As a collective NBA fan base we’ve been gifted a unique opportunity here, with the 14-15 Blazers all but a distant memory, one man remains. You know him as Dame.
Damian Lamonte Ollie Lillard is in a rare position to rip the league apart, without remorse, and free of criticism from the masses. Lillard is a scorer, a shooter, a high usage player, and most importantly he has the Rod Tidwellesque chip on his shoulder.
Coming out of a mid-major program in College, Lillard admitted he had a lot to prove, and that’s what he set out to do. That hungry, angry, resilience never died. Lillard became the first player ever to participate in all five All-Star events, what’s more he did it in his sophomore season. He followed up a stellar sophomore season with his second straight All-Star appearance in 2015. Although comically, it did take a personal letter to get him in there.
Lillard has come a very long way, over-looked college prospect to NBA All-Star is quite the jump. All that being said, one could argue this is the first year that the Portland Trail Blazers will be Lillard’s team. In a jaw-dropping move LaMarcus Aldridge took his talents to Alamo City, leaving the young and ever defiant Lillard to carry the red and black solo.
Aldridge was the big splash, but the Blazers were mucking around in the mud all off-season. In-fact, the entire Blazers starting line-up is gone. Aldridge, Wes Matthews, Nicolas Batum, and Robin Lopez are all pursuing the Larry O’Brien in different digs this year. A team only two years removed from a shocking defeat of the Houston Rockets in the first round of the playoffs is no more.
The ever bubbly Lopez is adding some much needed flavour to the Phil Jackson Knicks. DeAndre Jordan didn’t want to be a Maverick, but Matthews saw that money and never looked back. Batum didn’t have much say in the matter as the Blazers dealt him for Gerald Henderson and Noah Vonleh early in the off-season.
The poised and pesky Blazers of 2013-14 are no more, the next era in Portland is underway. Replacing the polished and veteran teammates of Mr. Lillard are a rag-tag bunch of young prospects and second chance veterans.
What does that mean for Lillard and the Blazers? Let’s take a look;
|Player / Previous / Current||Career Usage Percentage||Career Field Goal Attempts Per Game|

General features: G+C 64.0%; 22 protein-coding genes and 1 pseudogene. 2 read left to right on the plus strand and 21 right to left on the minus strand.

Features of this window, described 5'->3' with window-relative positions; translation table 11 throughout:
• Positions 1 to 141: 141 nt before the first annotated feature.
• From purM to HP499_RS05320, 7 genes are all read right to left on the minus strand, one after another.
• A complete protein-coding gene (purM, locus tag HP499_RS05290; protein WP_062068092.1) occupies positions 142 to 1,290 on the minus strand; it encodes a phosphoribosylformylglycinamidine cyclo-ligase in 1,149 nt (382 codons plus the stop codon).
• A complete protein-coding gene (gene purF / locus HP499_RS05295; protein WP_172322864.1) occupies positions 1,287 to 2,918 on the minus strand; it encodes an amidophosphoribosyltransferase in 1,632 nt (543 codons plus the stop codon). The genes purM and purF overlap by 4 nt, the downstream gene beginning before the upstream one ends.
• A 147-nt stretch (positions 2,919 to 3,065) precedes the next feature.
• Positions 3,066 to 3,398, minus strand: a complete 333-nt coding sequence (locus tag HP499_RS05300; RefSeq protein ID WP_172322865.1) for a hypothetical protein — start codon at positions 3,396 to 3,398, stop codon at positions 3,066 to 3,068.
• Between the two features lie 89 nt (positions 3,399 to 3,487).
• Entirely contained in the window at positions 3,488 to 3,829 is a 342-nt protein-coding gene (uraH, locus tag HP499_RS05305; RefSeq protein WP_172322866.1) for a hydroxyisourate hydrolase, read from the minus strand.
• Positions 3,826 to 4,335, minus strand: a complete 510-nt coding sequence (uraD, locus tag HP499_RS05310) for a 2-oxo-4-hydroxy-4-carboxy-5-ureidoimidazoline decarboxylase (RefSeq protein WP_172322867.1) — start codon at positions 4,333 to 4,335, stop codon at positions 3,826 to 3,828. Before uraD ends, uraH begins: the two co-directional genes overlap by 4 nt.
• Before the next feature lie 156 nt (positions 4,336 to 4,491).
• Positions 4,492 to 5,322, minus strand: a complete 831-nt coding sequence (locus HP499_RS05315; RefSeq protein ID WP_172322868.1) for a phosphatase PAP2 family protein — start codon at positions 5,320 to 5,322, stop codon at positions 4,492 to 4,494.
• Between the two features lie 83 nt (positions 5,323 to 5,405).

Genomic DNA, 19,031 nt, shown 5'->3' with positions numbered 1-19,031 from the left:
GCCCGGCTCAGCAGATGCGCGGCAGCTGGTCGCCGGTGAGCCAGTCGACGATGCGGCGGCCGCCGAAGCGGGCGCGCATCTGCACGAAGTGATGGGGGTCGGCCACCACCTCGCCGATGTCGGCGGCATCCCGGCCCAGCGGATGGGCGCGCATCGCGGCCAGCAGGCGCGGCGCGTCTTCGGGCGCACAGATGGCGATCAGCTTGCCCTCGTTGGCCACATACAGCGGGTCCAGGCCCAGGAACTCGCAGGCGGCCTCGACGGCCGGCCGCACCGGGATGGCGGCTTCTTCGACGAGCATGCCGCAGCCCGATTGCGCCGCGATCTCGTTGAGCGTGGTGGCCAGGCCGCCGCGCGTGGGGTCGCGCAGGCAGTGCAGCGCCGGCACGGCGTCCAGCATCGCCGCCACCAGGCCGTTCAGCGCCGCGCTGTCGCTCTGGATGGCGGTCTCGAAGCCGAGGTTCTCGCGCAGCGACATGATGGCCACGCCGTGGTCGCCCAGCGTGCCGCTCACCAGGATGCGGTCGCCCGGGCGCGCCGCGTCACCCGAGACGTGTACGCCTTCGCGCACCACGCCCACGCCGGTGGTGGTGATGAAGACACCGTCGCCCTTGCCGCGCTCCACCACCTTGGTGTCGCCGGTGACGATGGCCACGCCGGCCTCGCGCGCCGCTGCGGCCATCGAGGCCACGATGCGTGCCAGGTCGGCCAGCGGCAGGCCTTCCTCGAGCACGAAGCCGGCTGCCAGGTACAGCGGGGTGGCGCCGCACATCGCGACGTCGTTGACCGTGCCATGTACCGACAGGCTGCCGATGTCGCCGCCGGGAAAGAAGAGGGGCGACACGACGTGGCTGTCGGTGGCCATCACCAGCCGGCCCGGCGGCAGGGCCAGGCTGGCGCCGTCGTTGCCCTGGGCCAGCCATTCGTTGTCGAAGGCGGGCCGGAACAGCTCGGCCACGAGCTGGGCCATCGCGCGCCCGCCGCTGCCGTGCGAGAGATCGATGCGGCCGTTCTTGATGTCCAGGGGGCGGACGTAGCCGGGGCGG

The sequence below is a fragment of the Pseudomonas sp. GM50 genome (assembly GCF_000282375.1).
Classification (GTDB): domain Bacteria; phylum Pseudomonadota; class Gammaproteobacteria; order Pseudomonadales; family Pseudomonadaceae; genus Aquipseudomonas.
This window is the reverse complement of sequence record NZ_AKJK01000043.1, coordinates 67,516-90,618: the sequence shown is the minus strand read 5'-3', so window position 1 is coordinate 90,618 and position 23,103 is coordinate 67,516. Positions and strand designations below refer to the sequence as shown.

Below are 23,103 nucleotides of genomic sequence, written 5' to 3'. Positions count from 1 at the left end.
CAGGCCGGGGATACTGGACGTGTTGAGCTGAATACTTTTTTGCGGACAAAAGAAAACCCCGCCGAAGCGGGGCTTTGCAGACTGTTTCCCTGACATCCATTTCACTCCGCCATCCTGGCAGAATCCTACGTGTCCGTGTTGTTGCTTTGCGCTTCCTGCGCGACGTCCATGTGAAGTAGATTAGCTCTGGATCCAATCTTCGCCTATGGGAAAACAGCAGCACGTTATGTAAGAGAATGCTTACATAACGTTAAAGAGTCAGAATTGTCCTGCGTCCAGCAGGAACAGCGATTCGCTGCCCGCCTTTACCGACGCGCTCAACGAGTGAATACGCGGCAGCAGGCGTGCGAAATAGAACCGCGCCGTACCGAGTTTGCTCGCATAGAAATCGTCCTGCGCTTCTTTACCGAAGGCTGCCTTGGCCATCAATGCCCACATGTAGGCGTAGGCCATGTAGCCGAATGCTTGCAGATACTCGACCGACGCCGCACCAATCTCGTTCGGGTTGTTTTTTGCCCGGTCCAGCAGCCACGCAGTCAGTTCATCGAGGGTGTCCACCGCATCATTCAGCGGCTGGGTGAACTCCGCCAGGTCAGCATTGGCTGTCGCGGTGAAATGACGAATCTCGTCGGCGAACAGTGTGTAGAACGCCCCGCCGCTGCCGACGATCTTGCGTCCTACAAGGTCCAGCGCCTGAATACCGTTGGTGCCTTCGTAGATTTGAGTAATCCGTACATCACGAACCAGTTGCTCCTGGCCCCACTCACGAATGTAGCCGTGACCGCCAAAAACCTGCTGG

|*Denotes promoted Blazer|
Stats from basketball-reference.com
Yes, of course the numbers won’t stand. Players will step up, given more time on the floor Leonard, Harkless, and MIP candidate McCollum will take more shots. That being said there’s a lot of possessions to be claimed on this Blazers squad. Possessions which I personally hope Lillard gobbles with an appetite only White Goodman could understand.
I’ve been a visible and aggressive presence on social media slaying the NBA’s elite for shooting too often, wasting possessions, and showing selfish tendencies. However, this is different. No one expects the Blazers to do anything, they aren’t going to the playoffs, they are enduring the struggle of a fresh hot rebuild.
Unlike the Sixers, the Blazers believe they have their franchise point guard under contract. We don’t have to watch 40 guys fighting for a roster spot. Similar to the post-Shaq Lakers, we can optimistically watch a star burn his brightest.
That’s the beauty of it, if the Blazers make real noise wonderful. Everyone loves the underdog story, especially if that story comes behind 30 points per game from Lillard launching in the spotlight. If they don’t, Lillard has a chance to give us the NBA’s equivalent to the WWE Smack Down. Some manufactured entertainment, some monstrous empty numbers, stuffing box scores, and stealing highlight shows. I’m talking 2006 Kobe Bryant or 2002 Allen Iverson, Lillard has a chance to put up the eye popping numbers without worry of media slander.
In the last 25 years only Bryant, Iverson, and 1993 Michael Jordan have taken 25+ shots. Jordan did it while winning a Championship, how GOAT like. While Lillard won’t reach that absurd of a shot total (unfortunately), we can hope for 20-22. In the past 25 years the aforementioned three, Chris Webber, Dominique Wilkins, Jerry Stackhouse, Bernard King, LeBron James, Carmelo Anthony, and Tracy McGrady all attempted 22+ shots in a single season.
Shrinking the microscope even more, we can look at 2006-07 Gilbert Arenas. Firing up nearly 21 shots a game, resulting in 28.4 points per game, he led the Wizards to a dull 41 wins. That sad, sad, win total resulted in a playoff birth for Washington. A playoff birth and 41 wins might be impossible in today’s Western Conference, but the per game totals and shooting percentages (42-35-84), are definitely within Lillard’s reach.
In the age of analytics, tanking, and constant criticism we can’t be certain the Blazers are going to set Lillard loose on the warpath. Not everyone has the Quan, Lillard has it in spades.